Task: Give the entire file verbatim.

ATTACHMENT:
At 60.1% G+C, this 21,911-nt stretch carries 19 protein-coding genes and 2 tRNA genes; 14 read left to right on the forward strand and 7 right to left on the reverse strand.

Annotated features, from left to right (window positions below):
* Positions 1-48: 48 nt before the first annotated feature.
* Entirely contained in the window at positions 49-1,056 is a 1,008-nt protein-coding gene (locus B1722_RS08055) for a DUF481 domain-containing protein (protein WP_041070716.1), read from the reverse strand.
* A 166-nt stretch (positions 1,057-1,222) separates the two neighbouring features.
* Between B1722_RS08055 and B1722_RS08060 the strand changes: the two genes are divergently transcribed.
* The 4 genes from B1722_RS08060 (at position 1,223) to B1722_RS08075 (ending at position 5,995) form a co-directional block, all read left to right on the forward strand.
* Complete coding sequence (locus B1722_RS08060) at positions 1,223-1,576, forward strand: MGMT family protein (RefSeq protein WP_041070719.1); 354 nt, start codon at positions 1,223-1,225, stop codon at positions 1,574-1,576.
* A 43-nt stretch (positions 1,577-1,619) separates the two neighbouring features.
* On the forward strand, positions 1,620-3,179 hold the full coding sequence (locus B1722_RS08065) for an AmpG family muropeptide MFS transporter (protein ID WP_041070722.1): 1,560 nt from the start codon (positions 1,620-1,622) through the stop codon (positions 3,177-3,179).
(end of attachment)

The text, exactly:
At 60.1% G+C, this 21,911-nt stretch carries 19 protein-coding genes and 2 tRNA genes; 14 read left to right on the forward strand and 7 right to left on the reverse strand.

Annotated features, from left to right (window positions below):
* Positions 1-48: 48 nt before the first annotated feature.
* Entirely contained in the window at positions 49-1,056 is a 1,008-nt protein-coding gene (locus B1722_RS08055) for a DUF481 domain-containing protein (protein WP_041070716.1), read from the reverse strand.
* A 166-nt stretch (positions 1,057-1,222) separates the two neighbouring features.
* Between B1722_RS08055 and B1722_RS08060 the strand changes: the two genes are divergently transcribed.
* The 4 genes from B1722_RS08060 (at position 1,223) to B1722_RS08075 (ending at position 5,995) form a co-directional block, all read left to right on the forward strand.
* Complete coding sequence (locus B1722_RS08060) at positions 1,223-1,576, forward strand: MGMT family protein (RefSeq protein WP_041070719.1); 354 nt, start codon at positions 1,223-1,225, stop codon at positions 1,574-1,576.
* A 43-nt stretch (positions 1,577-1,619) separates the two neighbouring features.
* On the forward strand, positions 1,620-3,179 hold the full coding sequence (locus B1722_RS08065) for an AmpG family muropeptide MFS transporter (protein ID WP_041070722.1): 1,560 nt from the start codon (positions 1,620-1,622) through the stop codon (positions 3,177-3,179).